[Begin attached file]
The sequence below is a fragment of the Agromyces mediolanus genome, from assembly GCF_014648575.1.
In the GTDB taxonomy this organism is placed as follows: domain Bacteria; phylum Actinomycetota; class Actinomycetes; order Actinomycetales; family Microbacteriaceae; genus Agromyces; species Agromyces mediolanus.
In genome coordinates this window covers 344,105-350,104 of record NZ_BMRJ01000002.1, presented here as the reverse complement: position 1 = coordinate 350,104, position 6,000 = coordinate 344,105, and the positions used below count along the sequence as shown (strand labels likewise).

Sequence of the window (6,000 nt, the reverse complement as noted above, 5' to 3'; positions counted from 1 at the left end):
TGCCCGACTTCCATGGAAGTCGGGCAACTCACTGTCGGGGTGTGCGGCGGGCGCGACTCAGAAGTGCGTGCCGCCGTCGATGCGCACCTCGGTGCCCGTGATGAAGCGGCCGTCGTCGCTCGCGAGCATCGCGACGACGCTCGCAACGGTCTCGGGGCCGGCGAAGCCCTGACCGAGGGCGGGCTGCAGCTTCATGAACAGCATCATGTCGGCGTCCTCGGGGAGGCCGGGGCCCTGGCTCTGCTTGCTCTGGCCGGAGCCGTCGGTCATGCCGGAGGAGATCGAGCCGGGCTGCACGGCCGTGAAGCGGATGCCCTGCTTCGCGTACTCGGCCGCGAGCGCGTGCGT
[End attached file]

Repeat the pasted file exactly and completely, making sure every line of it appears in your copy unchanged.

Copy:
The sequence below is a fragment of the Agromyces mediolanus genome, from assembly GCF_014648575.1.
In the GTDB taxonomy this organism is placed as follows: domain Bacteria; phylum Actinomycetota; class Actinomycetes; order Actinomycetales; family Microbacteriaceae; genus Agromyces; species Agromyces mediolanus.
In genome coordinates this window covers 344,105-350,104 of record NZ_BMRJ01000002.1, presented here as the reverse complement: position 1 = coordinate 350,104, position 6,000 = coordinate 344,105, and the positions used below count along the sequence as shown (strand labels likewise).

Sequence of the window (6,000 nt, the reverse complement as noted above, 5' to 3'; positions counted from 1 at the left end):
TGCCCGACTTCCATGGAAGTCGGGCAACTCACTGTCGGGGTGTGCGGCGGGCGCGACTCAGAAGTGCGTGCCGCCGTCGATGCGCACCTCGGTGCCCGTGATGAAGCGGCCGTCGTCGCTCGCGAGCATCGCGACGACGCTCGCAACGGTCTCGGGGCCGGCGAAGCCCTGACCGAGGGCGGGCTGCAGCTTCATGAACAGCATCATGTCGGCGTCCTCGGGGAGGCCGGGGCCCTGGCTCTGCTTGCTCTGGCCGGAGCCGTCGGTCATGCCGGAGGAGATCGAGCCGGGCTGCACGGCCGTGAAGCGGATGCCCTGCTTCGCGTACTCGGCCGCGAGCGCGTGCGT